Electric vehicles have for the longest time been a pipe dream for manufacturers due to their budget-draining costs on research and development, lack of adequate battery technologies to sustain range and charging infrastructure. This dream started back in the late ’80s when General Motors, Ford, Honda and Toyota began the ‘space race’ of developing sustainable and renewable sources of energy to power the automobile.
GM shelved its electric vehicle that was powered by solar panels. Toyota decided to go the hybrid route by combining gasoline engines with an electric motor with the Prius and Honda decided to explore the synthesis of Hydrogen with the FCX Clarity.
Fast forward to 2018 and the electric revolution is here. At the Paris International Motor Show, Volkswagen and Renault will launch two electric vehicles that envision the future of electric cars. It’s been a tough year for Volkswagen after the ‘DieselGate’ scandal yet they took the opportunity to spin the disaster into the blueprint of its 10-year strategic plan.
VW has promised to build the e-concept car by 2020 and committed to building 1 million electric vehicles by 2025. The concept has a range of 600 Kilometers and comes with all the latest driver assistance technologies one can think of.
Renault, on the other hand, will introduce its Zoe concept that is ready for production. It has a range of 400 kilometres and has energy regeneration systems to harvest power when braking. All said and done, it looks like the manufacturers have solved the range factor, but that’s just a part of the puzzle. Is Africa ready for the influx of these electric vehicles?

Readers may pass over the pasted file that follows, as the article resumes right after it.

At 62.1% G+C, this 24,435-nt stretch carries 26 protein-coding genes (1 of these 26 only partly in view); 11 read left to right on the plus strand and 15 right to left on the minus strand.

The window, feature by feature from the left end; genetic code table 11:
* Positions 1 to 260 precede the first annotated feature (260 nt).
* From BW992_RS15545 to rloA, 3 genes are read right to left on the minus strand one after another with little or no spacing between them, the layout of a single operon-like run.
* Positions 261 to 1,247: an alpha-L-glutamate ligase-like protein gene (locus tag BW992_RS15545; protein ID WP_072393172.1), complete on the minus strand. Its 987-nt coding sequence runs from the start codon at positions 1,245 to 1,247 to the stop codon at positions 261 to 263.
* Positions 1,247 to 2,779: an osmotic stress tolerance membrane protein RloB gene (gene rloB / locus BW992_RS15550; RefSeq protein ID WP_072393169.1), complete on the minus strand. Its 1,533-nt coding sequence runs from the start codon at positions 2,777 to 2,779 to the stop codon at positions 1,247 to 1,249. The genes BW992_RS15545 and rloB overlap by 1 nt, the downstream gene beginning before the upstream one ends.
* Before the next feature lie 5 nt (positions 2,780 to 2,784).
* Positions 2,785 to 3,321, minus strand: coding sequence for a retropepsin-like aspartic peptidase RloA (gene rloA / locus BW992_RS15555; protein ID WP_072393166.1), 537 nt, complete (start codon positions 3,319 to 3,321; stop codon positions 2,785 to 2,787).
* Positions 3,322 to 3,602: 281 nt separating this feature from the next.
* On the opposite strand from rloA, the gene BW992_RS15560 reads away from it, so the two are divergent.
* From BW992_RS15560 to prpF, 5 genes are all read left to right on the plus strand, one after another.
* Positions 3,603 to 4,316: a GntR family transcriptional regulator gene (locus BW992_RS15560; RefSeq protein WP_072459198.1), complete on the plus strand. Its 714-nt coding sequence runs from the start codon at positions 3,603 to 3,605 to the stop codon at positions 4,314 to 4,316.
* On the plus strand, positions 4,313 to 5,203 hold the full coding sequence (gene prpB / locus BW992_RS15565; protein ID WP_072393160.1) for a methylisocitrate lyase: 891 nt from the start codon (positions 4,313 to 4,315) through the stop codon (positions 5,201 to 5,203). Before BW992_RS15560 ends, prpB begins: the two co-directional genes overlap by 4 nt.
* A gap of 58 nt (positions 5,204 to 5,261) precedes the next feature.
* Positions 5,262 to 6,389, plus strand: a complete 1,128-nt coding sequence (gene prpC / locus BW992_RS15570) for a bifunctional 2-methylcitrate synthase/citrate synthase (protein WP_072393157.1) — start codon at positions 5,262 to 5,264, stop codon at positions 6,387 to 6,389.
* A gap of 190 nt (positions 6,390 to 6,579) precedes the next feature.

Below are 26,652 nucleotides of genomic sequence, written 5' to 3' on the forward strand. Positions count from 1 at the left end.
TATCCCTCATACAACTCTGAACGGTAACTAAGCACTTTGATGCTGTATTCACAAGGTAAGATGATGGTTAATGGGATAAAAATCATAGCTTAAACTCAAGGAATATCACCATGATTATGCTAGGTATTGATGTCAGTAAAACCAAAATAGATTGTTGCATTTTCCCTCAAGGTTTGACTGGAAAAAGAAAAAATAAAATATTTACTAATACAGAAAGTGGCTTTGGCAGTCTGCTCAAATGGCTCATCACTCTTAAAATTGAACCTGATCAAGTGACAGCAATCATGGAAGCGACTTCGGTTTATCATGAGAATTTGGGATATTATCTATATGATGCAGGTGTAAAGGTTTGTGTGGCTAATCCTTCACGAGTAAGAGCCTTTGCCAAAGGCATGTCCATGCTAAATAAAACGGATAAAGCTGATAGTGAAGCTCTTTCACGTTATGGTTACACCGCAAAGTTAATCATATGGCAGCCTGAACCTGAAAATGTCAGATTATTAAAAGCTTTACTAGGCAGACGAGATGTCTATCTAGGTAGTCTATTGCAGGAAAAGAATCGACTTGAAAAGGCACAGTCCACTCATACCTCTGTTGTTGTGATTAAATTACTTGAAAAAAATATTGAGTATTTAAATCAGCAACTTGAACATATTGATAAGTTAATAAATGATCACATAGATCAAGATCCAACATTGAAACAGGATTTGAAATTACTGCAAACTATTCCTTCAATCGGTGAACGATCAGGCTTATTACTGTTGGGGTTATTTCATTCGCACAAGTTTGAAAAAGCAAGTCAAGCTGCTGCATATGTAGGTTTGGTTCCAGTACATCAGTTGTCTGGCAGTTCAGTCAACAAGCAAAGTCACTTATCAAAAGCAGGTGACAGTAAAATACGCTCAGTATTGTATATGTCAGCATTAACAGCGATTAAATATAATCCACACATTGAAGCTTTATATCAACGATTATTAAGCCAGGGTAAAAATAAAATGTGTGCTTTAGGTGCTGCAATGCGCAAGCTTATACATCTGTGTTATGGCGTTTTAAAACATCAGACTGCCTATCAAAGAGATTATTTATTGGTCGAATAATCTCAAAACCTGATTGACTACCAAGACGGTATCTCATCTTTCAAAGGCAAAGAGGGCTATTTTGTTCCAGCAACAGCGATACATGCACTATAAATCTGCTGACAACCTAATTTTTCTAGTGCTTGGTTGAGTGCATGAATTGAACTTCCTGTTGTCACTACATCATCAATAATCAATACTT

Currently, South Africa and Mauritius lead the pack in developing electric car charging facilities. Companies have begun to collaborate to build this system, for example, BMW and Nissan have a framework for building charging systems across South Africa to support their electric vehicles (BMW I series) and (Nissan Leaf).
We must acknowledge that Rome wasn’t built in a day but we shouldn’t bury our heads in the sand when it comes to adopting new technologies. Back home Toyota Kenya has been continuously testing the Prius Hybrid and full electric variants but has been shy to expose the product to the public. Unfortunately, as we are a country heavily dependent on grey imports we have seen many Toyota Hybrids, Honda and even BMW come in without any form of regulation.
The issue of disposing of the hybrid vehicle batteries raises the question of how safely can we handle the highly hazardous battery pack? It is of my considered opinion that all government agencies should sit together and come up with a policy framework to encourage clean energy adaptation and also take into account the ways and means of training stakeholders in harnessing the full potential of electric vehicles in Kenya.